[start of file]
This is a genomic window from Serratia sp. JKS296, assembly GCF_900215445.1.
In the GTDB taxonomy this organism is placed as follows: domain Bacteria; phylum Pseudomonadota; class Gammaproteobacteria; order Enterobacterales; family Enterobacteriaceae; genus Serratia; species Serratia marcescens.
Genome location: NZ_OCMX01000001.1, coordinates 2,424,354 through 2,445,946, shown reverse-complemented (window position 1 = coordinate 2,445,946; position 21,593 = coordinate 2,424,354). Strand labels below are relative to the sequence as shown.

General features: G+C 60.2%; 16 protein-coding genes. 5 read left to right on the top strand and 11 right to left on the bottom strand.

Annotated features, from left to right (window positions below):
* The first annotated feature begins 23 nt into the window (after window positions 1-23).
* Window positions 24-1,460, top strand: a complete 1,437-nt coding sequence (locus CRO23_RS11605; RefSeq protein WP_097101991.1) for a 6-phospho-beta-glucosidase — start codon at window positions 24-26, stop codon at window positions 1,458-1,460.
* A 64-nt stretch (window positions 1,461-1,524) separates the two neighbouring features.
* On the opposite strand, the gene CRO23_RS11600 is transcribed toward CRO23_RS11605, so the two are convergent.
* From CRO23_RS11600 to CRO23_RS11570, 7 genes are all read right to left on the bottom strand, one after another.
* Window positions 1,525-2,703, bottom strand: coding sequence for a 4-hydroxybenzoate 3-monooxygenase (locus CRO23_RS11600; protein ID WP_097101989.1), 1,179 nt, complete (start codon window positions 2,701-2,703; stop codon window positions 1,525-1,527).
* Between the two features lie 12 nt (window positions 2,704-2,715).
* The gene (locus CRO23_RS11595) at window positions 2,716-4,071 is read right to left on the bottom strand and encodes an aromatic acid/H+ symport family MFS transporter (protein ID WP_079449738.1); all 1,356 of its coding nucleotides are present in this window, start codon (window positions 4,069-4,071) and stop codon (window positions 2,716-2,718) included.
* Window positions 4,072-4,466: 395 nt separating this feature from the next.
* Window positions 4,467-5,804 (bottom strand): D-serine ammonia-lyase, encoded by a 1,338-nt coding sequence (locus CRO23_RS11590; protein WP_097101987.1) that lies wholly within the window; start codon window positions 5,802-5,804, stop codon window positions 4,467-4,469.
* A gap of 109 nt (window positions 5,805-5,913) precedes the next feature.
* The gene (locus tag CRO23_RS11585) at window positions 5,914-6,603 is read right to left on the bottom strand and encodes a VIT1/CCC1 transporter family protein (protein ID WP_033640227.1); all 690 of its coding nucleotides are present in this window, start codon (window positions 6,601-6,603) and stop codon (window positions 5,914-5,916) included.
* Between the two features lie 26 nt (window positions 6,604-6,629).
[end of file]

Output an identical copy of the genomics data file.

This is a genomic window from Serratia sp. JKS296, assembly GCF_900215445.1.
In the GTDB taxonomy this organism is placed as follows: domain Bacteria; phylum Pseudomonadota; class Gammaproteobacteria; order Enterobacterales; family Enterobacteriaceae; genus Serratia; species Serratia marcescens.
Genome location: NZ_OCMX01000001.1, coordinates 2,424,354 through 2,445,946, shown reverse-complemented (window position 1 = coordinate 2,445,946; position 21,593 = coordinate 2,424,354). Strand labels below are relative to the sequence as shown.

General features: G+C 60.2%; 16 protein-coding genes. 5 read left to right on the top strand and 11 right to left on the bottom strand.

Annotated features, from left to right (window positions below):
* The first annotated feature begins 23 nt into the window (after window positions 1-23).
* Window positions 24-1,460, top strand: a complete 1,437-nt coding sequence (locus CRO23_RS11605; RefSeq protein WP_097101991.1) for a 6-phospho-beta-glucosidase — start codon at window positions 24-26, stop codon at window positions 1,458-1,460.
* A 64-nt stretch (window positions 1,461-1,524) separates the two neighbouring features.
* On the opposite strand, the gene CRO23_RS11600 is transcribed toward CRO23_RS11605, so the two are convergent.
* From CRO23_RS11600 to CRO23_RS11570, 7 genes are all read right to left on the bottom strand, one after another.
* Window positions 1,525-2,703, bottom strand: coding sequence for a 4-hydroxybenzoate 3-monooxygenase (locus CRO23_RS11600; protein ID WP_097101989.1), 1,179 nt, complete (start codon window positions 2,701-2,703; stop codon window positions 1,525-1,527).
* Between the two features lie 12 nt (window positions 2,704-2,715).
* The gene (locus CRO23_RS11595) at window positions 2,716-4,071 is read right to left on the bottom strand and encodes an aromatic acid/H+ symport family MFS transporter (protein ID WP_079449738.1); all 1,356 of its coding nucleotides are present in this window, start codon (window positions 4,069-4,071) and stop codon (window positions 2,716-2,718) included.
* Window positions 4,072-4,466: 395 nt separating this feature from the next.
* Window positions 4,467-5,804 (bottom strand): D-serine ammonia-lyase, encoded by a 1,338-nt coding sequence (locus CRO23_RS11590; protein WP_097101987.1) that lies wholly within the window; start codon window positions 5,802-5,804, stop codon window positions 4,467-4,469.
* A gap of 109 nt (window positions 5,805-5,913) precedes the next feature.
* The gene (locus tag CRO23_RS11585) at window positions 5,914-6,603 is read right to left on the bottom strand and encodes a VIT1/CCC1 transporter family protein (protein ID WP_033640227.1); all 690 of its coding nucleotides are present in this window, start codon (window positions 6,601-6,603) and stop codon (window positions 5,914-5,916) included.
* Between the two features lie 26 nt (window positions 6,604-6,629).